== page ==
In order to understand the Plachutta
phenomenon, one must know that boiled beef has occupied a very important role in Viennese cooking for centuries. This is documented, among other things, by the fact that there is even a special Viennese method of partitioning the cow
, a system that distinguishes more sections of meat than any other in the world. Thus, the Viennese have cuts of beef with curious names like "weisses Scherzel" (eye of round), "Kruspelspitz" (parts of chuck), "Tafelspitz"
(cap of rump), and "Hüferschwanzl" (tail of rump). They are all boiled, usually along with root vegetables, and the result is delectably juicy braised beef. Ewald Plachutta, one of the city's top chefs
, had had his fill of the "haute cuisine" scene and decided to devote himself to beef and Viennese cuisine. Now the city has three Plachutta restaurants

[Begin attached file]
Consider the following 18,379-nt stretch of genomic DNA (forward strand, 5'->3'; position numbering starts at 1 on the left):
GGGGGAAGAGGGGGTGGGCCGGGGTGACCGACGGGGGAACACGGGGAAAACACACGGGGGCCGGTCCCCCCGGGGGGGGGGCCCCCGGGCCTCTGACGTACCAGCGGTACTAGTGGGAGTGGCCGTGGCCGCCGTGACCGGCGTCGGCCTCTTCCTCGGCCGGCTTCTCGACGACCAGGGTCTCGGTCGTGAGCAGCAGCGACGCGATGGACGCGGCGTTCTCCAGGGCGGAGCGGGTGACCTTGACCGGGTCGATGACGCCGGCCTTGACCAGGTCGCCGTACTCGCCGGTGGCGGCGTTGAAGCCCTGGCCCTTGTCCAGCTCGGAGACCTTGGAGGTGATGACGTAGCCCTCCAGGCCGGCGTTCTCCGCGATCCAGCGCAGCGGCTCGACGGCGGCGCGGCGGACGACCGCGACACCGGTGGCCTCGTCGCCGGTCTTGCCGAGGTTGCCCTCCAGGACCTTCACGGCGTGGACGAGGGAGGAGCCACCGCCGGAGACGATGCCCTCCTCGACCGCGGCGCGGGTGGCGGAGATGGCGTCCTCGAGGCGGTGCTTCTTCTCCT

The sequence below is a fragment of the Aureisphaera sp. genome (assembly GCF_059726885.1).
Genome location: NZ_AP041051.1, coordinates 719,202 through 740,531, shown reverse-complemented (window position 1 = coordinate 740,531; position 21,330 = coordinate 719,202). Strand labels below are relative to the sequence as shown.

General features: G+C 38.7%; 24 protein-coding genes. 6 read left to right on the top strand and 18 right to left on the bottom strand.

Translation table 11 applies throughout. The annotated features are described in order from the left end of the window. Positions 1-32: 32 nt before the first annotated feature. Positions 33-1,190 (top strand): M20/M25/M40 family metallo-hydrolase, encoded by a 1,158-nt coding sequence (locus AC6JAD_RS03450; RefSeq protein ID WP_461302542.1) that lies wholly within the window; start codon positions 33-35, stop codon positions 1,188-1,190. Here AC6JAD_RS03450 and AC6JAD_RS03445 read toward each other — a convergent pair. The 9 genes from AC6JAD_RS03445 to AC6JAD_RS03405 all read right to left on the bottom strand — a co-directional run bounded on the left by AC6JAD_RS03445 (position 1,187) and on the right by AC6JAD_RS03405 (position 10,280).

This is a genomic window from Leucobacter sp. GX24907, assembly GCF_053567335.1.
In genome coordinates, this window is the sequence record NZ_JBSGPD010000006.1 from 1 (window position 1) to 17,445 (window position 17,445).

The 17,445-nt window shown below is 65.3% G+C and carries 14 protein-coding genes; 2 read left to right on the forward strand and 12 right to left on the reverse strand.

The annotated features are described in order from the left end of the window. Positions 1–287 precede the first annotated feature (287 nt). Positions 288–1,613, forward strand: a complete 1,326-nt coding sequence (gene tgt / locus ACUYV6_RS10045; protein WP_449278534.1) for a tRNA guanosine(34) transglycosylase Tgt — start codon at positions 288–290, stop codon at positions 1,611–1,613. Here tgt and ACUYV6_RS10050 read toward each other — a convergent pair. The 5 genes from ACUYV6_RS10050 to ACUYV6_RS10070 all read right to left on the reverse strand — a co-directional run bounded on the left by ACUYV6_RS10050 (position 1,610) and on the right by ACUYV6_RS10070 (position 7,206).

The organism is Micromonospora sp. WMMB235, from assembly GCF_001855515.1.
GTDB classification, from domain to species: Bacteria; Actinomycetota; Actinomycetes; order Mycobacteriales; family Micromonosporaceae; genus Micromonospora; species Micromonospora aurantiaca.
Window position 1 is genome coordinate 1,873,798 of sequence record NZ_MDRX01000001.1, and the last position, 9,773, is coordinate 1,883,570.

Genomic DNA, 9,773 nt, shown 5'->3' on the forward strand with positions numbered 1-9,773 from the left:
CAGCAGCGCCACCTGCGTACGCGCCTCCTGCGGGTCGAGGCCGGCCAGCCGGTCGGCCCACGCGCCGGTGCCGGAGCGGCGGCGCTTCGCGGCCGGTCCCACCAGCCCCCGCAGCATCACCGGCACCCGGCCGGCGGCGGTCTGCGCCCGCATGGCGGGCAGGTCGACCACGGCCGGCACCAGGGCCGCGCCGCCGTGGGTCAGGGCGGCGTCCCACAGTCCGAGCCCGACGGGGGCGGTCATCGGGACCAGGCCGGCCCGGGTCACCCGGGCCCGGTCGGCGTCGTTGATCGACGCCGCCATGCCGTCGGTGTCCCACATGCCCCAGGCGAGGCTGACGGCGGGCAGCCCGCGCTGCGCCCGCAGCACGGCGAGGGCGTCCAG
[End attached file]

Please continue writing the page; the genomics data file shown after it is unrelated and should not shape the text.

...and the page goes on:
, all of which specialize in the art of preparing Vienna-style boiled beef and bringing it to the table in copper pots, served with such classic accompaniments as fried potatoes, creamed spinach, chive sauce, and apple-horseradish cream. Ewald Plachutta's cookbooks
, which have become standard works on Austrian cuisine
, are available at all of his restaurants. www.plachutta.at